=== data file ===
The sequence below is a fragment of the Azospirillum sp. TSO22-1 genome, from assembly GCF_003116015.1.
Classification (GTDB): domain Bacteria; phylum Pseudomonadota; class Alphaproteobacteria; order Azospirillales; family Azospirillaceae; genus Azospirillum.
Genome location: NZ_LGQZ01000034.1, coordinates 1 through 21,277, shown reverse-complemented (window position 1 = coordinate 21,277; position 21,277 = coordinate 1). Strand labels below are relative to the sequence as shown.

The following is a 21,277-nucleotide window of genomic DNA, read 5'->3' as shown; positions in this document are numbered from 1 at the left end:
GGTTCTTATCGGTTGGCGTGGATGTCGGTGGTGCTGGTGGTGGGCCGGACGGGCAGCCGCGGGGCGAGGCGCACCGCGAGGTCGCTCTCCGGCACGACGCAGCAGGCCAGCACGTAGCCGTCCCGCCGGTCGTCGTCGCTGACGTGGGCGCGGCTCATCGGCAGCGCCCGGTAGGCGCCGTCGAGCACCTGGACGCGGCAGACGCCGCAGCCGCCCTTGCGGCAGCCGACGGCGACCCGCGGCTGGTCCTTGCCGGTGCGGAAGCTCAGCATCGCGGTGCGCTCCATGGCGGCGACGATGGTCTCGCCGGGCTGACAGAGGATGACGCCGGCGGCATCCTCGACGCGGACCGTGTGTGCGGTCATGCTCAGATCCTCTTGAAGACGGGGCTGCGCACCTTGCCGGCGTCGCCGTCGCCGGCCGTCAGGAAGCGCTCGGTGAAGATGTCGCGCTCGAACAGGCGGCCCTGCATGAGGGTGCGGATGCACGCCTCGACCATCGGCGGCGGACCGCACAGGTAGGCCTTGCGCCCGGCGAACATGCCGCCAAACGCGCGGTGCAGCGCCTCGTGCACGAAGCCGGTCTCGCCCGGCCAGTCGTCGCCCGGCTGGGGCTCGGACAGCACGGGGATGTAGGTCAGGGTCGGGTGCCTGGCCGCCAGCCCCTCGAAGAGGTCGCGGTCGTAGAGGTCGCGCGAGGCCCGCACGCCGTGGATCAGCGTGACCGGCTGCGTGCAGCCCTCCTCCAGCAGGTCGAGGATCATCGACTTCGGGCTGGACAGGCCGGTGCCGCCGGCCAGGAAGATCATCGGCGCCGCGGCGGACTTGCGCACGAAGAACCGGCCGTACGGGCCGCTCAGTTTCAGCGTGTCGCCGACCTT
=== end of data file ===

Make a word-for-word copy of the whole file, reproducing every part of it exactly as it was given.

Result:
The sequence below is a fragment of the Azospirillum sp. TSO22-1 genome, from assembly GCF_003116015.1.
Classification (GTDB): domain Bacteria; phylum Pseudomonadota; class Alphaproteobacteria; order Azospirillales; family Azospirillaceae; genus Azospirillum.
Genome location: NZ_LGQZ01000034.1, coordinates 1 through 21,277, shown reverse-complemented (window position 1 = coordinate 21,277; position 21,277 = coordinate 1). Strand labels below are relative to the sequence as shown.

The following is a 21,277-nucleotide window of genomic DNA, read 5'->3' as shown; positions in this document are numbered from 1 at the left end:
GGTTCTTATCGGTTGGCGTGGATGTCGGTGGTGCTGGTGGTGGGCCGGACGGGCAGCCGCGGGGCGAGGCGCACCGCGAGGTCGCTCTCCGGCACGACGCAGCAGGCCAGCACGTAGCCGTCCCGCCGGTCGTCGTCGCTGACGTGGGCGCGGCTCATCGGCAGCGCCCGGTAGGCGCCGTCGAGCACCTGGACGCGGCAGACGCCGCAGCCGCCCTTGCGGCAGCCGACGGCGACCCGCGGCTGGTCCTTGCCGGTGCGGAAGCTCAGCATCGCGGTGCGCTCCATGGCGGCGACGATGGTCTCGCCGGGCTGACAGAGGATGACGCCGGCGGCATCCTCGACGCGGACCGTGTGTGCGGTCATGCTCAGATCCTCTTGAAGACGGGGCTGCGCACCTTGCCGGCGTCGCCGTCGCCGGCCGTCAGGAAGCGCTCGGTGAAGATGTCGCGCTCGAACAGGCGGCCCTGCATGAGGGTGCGGATGCACGCCTCGACCATCGGCGGCGGACCGCACAGGTAGGCCTTGCGCCCGGCGAACATGCCGCCAAACGCGCGGTGCAGCGCCTCGTGCACGAAGCCGGTCTCGCCCGGCCAGTCGTCGCCCGGCTGGGGCTCGGACAGCACGGGGATGTAGGTCAGGGTCGGGTGCCTGGCCGCCAGCCCCTCGAAGAGGTCGCGGTCGTAGAGGTCGCGCGAGGCCCGCACGCCGTGGATCAGCGTGACCGGCTGCGTGCAGCCCTCCTCCAGCAGGTCGAGGATCATCGACTTCGGGCTGGACAGGCCGGTGCCGCCGGCCAGGAAGATCATCGGCGCCGCGGCGGACTTGCGCACGAAGAACCGGCCGTACGGGCCGCTCAGTTTCAGCGTGTCGCCGACCTT